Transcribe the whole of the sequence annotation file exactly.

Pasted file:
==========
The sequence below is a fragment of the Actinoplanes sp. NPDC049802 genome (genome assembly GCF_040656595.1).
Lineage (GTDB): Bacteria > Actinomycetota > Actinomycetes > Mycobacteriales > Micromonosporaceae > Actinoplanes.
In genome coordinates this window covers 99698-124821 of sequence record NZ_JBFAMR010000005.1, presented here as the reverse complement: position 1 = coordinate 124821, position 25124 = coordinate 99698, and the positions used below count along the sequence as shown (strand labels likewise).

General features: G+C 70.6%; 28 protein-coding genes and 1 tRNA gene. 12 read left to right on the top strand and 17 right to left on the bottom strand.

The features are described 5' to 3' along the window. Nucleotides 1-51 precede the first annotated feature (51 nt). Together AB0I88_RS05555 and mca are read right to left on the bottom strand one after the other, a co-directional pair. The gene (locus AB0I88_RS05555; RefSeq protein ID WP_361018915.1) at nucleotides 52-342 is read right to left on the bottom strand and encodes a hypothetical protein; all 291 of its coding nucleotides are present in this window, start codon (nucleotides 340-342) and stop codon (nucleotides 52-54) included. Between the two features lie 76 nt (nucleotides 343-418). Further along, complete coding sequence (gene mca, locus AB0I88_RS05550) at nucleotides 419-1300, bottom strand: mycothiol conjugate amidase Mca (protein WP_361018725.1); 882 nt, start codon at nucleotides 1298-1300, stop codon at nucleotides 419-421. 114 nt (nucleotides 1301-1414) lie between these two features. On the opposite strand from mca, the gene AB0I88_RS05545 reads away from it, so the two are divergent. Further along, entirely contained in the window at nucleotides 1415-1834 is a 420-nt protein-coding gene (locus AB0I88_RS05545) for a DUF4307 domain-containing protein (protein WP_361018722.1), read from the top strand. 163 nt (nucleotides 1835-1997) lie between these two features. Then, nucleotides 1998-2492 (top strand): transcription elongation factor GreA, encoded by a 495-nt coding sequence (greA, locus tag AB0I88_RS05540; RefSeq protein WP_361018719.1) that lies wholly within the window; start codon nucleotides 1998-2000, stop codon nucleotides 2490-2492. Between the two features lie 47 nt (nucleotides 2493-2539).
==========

The sequence below is a fragment of the Actinoplanes sp. NPDC049802 genome (genome assembly GCF_040656595.1).
Lineage (GTDB): Bacteria > Actinomycetota > Actinomycetes > Mycobacteriales > Micromonosporaceae > Actinoplanes.
In genome coordinates this window covers 99698-124821 of sequence record NZ_JBFAMR010000005.1, presented here as the reverse complement: position 1 = coordinate 124821, position 25124 = coordinate 99698, and the positions used below count along the sequence as shown (strand labels likewise).

General features: G+C 70.6%; 28 protein-coding genes and 1 tRNA gene. 12 read left to right on the top strand and 17 right to left on the bottom strand.

The features are described 5' to 3' along the window. Nucleotides 1-51 precede the first annotated feature (51 nt). Together AB0I88_RS05555 and mca are read right to left on the bottom strand one after the other, a co-directional pair. The gene (locus AB0I88_RS05555; RefSeq protein ID WP_361018915.1) at nucleotides 52-342 is read right to left on the bottom strand and encodes a hypothetical protein; all 291 of its coding nucleotides are present in this window, start codon (nucleotides 340-342) and stop codon (nucleotides 52-54) included. Between the two features lie 76 nt (nucleotides 343-418). Further along, complete coding sequence (gene mca, locus AB0I88_RS05550) at nucleotides 419-1300, bottom strand: mycothiol conjugate amidase Mca (protein WP_361018725.1); 882 nt, start codon at nucleotides 1298-1300, stop codon at nucleotides 419-421. 114 nt (nucleotides 1301-1414) lie between these two features. On the opposite strand from mca, the gene AB0I88_RS05545 reads away from it, so the two are divergent. Further along, entirely contained in the window at nucleotides 1415-1834 is a 420-nt protein-coding gene (locus AB0I88_RS05545) for a DUF4307 domain-containing protein (protein WP_361018722.1), read from the top strand. 163 nt (nucleotides 1835-1997) lie between these two features. Then, nucleotides 1998-2492 (top strand): transcription elongation factor GreA, encoded by a 495-nt coding sequence (greA, locus tag AB0I88_RS05540; RefSeq protein WP_361018719.1) that lies wholly within the window; start codon nucleotides 1998-2000, stop codon nucleotides 2490-2492. Between the two features lie 47 nt (nucleotides 2493-2539).